JUNGLEdrum News

Novice landlords need to be made aware of risks

With current housing market conditions favouring the rental sector, let-property insurance specialist PropertyRisks believes that we may be seeing a new tranche of inexperienced landlords coming into the market. The company is urging agents to recognise that novice landlords may not be aware of all of the risks involved in renting out property and to ensure that they are given proper advice at the outset.

Nigel Atkinson PropertyRisksNigel Atkinson of PropertyRisks says, “Looking at all the signs, we could be about to see new landlords coming into the buy-to-let market again. In many areas demand for rented property is outstripping supply and rentals are rising, so people will start to assume that they are guaranteed a return on their investment. At the same time, house builders have stock properties that they need to move and if they see potential from buy-to-let, they will be putting forward some attractive deals.

“We saw in the previous buy-to-let boom that inexperienced landlords did not always understand the full risks associated with property rental, such as loss of income if a tenant defaults. Agents have a duty of care to make sure that any client is fully aware of the ability to ensure that their rental income is protected and that they have legal expenses cover should problems arise with tenants. What many new landlords may not realise is the impact that problems can have, particularly if they are relying on rentals for part or all of their income or to meet their mortgage obligations.”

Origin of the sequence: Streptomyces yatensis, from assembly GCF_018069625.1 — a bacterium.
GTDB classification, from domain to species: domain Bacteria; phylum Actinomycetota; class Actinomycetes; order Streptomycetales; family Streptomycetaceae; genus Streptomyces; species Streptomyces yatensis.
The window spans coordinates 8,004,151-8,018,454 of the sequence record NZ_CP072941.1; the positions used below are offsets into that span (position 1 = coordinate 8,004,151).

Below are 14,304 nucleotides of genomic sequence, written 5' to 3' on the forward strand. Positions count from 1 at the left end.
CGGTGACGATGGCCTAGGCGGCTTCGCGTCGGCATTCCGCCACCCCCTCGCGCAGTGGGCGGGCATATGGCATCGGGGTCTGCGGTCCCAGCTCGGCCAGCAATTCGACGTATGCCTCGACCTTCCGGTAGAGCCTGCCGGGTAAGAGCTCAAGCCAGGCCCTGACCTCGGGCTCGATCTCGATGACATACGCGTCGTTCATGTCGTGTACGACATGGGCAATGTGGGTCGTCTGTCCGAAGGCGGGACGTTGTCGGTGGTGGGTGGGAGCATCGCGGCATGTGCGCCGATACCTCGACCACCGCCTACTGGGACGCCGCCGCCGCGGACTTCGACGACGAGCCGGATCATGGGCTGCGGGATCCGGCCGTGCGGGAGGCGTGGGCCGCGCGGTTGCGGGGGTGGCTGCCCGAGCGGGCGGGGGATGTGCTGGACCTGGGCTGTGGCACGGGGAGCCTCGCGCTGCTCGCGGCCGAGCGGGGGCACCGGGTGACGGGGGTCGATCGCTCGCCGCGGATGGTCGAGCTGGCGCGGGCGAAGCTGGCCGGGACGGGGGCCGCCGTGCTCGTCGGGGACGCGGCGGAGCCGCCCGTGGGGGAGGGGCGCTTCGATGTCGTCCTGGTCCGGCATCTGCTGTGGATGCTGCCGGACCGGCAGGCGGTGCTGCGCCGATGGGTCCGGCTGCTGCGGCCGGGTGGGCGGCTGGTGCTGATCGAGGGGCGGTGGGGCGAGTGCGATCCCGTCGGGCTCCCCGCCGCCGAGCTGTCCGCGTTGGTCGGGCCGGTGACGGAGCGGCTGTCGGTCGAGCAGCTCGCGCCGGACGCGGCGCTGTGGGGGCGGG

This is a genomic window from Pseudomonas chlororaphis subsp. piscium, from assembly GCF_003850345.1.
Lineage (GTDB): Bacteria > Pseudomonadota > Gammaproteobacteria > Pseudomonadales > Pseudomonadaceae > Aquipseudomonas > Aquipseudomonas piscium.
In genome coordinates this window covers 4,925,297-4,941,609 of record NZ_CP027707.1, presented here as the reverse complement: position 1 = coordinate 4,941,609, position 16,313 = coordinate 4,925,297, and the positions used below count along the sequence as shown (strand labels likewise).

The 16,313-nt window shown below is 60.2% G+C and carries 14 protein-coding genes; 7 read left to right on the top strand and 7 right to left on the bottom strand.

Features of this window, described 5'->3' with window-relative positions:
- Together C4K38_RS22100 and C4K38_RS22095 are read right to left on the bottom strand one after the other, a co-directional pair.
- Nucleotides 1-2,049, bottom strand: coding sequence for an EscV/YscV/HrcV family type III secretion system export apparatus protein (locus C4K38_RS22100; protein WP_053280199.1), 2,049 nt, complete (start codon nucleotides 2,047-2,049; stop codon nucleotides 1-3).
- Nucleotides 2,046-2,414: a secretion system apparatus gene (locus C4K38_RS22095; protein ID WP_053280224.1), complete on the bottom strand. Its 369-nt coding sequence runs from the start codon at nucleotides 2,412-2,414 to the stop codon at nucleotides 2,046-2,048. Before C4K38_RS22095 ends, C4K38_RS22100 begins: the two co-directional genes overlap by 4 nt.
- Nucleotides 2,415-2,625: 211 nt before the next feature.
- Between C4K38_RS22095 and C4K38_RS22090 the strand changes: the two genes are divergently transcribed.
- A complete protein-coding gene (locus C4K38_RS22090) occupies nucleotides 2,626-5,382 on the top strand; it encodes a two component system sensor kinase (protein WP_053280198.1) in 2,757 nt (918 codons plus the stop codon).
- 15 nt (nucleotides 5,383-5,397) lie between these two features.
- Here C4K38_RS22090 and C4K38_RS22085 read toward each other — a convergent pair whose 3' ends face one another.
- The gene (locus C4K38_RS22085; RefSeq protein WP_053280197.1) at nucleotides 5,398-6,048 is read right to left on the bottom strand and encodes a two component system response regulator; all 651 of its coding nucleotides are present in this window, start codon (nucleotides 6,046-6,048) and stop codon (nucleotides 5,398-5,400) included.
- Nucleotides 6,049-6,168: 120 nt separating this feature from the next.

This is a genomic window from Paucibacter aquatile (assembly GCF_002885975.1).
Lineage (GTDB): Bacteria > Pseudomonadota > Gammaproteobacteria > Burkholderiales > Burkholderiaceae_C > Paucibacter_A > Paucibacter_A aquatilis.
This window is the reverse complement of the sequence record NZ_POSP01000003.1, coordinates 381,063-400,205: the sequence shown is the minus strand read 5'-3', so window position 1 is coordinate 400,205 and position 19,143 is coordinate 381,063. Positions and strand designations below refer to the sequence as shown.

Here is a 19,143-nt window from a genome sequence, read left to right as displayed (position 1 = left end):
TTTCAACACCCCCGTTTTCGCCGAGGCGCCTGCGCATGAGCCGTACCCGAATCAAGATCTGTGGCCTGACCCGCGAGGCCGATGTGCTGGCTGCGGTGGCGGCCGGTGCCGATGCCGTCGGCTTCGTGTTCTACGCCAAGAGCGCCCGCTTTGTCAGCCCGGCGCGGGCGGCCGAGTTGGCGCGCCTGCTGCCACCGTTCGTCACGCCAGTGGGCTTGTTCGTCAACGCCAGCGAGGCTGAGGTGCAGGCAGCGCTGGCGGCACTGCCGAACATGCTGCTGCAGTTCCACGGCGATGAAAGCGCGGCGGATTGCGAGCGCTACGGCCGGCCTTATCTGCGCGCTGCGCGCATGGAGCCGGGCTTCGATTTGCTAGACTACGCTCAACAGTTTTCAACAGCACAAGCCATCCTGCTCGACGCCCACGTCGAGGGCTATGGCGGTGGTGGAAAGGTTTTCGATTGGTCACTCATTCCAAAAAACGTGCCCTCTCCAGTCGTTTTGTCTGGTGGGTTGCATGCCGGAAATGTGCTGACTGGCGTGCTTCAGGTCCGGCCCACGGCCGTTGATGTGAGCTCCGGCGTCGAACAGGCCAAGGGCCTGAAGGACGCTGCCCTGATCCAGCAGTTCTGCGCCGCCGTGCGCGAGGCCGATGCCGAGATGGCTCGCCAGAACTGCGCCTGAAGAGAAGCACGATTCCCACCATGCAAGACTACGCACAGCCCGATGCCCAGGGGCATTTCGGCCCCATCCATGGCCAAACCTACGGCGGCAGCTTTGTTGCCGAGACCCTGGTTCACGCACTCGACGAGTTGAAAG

While long-term buy-to-let investors with multiple-property portfolios may take the decision to carry their own risk, it is usually those with a single property bought for the immediate income it can generate that are the most vulnerable. PropertyRisks estimates that the legal costs of regaining a property when a tenant defaults can run to between &1000 and &2000. The company quotes an increasing timescale for evictions, currently an average of six months but rising, due to the current numbers of tenants in arrears and court delays in ordering possession. It points out that a potential 6 month loss of rental income on top of the legal costs may lead to the accidental or inexperienced landlord putting their investment property in jeopardy from their lender.

Nigel Atkinson says, “While things are looking good for the rental market, elsewhere in the economy we are still looking at the potential for more job losses, particularly when the public sector cuts kick in. Unemployment is one of the main reasons why tenants default on their rental payments and no matter how well referenced a tenant is, no one can guarantee that they will always be able to meet their financial obligations. Agents must make all landlords, especially new ones, aware of the risks and the availability of appropriate cover, particularly if the landlord is going to be reliant on rental income to service their buy-to-let borrowing.”


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